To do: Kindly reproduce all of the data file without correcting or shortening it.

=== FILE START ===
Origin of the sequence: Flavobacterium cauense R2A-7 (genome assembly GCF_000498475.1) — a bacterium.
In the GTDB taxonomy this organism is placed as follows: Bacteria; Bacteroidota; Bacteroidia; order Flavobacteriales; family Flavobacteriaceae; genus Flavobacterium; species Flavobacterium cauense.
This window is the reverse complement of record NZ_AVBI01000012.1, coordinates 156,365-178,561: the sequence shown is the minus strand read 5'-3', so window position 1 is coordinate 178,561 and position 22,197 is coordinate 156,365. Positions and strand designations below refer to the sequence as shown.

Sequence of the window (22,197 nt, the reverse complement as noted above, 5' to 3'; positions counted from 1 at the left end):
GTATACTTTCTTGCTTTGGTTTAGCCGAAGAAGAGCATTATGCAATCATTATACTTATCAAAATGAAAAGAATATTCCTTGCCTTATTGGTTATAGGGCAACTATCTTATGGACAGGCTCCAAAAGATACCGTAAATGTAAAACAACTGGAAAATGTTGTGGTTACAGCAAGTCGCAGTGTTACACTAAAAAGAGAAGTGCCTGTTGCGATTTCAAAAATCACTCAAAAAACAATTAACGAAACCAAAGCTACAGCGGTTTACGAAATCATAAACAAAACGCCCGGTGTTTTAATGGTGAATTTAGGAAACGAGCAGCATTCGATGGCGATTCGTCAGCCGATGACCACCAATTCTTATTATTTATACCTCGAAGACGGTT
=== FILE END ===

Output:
Origin of the sequence: Flavobacterium cauense R2A-7 (genome assembly GCF_000498475.1) — a bacterium.
In the GTDB taxonomy this organism is placed as follows: Bacteria; Bacteroidota; Bacteroidia; order Flavobacteriales; family Flavobacteriaceae; genus Flavobacterium; species Flavobacterium cauense.
This window is the reverse complement of record NZ_AVBI01000012.1, coordinates 156,365-178,561: the sequence shown is the minus strand read 5'-3', so window position 1 is coordinate 178,561 and position 22,197 is coordinate 156,365. Positions and strand designations below refer to the sequence as shown.

Sequence of the window (22,197 nt, the reverse complement as noted above, 5' to 3'; positions counted from 1 at the left end):
GTATACTTTCTTGCTTTGGTTTAGCCGAAGAAGAGCATTATGCAATCATTATACTTATCAAAATGAAAAGAATATTCCTTGCCTTATTGGTTATAGGGCAACTATCTTATGGACAGGCTCCAAAAGATACCGTAAATGTAAAACAACTGGAAAATGTTGTGGTTACAGCAAGTCGCAGTGTTACACTAAAAAGAGAAGTGCCTGTTGCGATTTCAAAAATCACTCAAAAAACAATTAACGAAACCAAAGCTACAGCGGTTTACGAAATCATAAACAAAACGCCCGGTGTTTTAATGGTGAATTTAGGAAACGAGCAGCATTCGATGGCGATTCGTCAGCCGATGACCACCAATTCTTATTATTTATACCTCGAAGACGGTT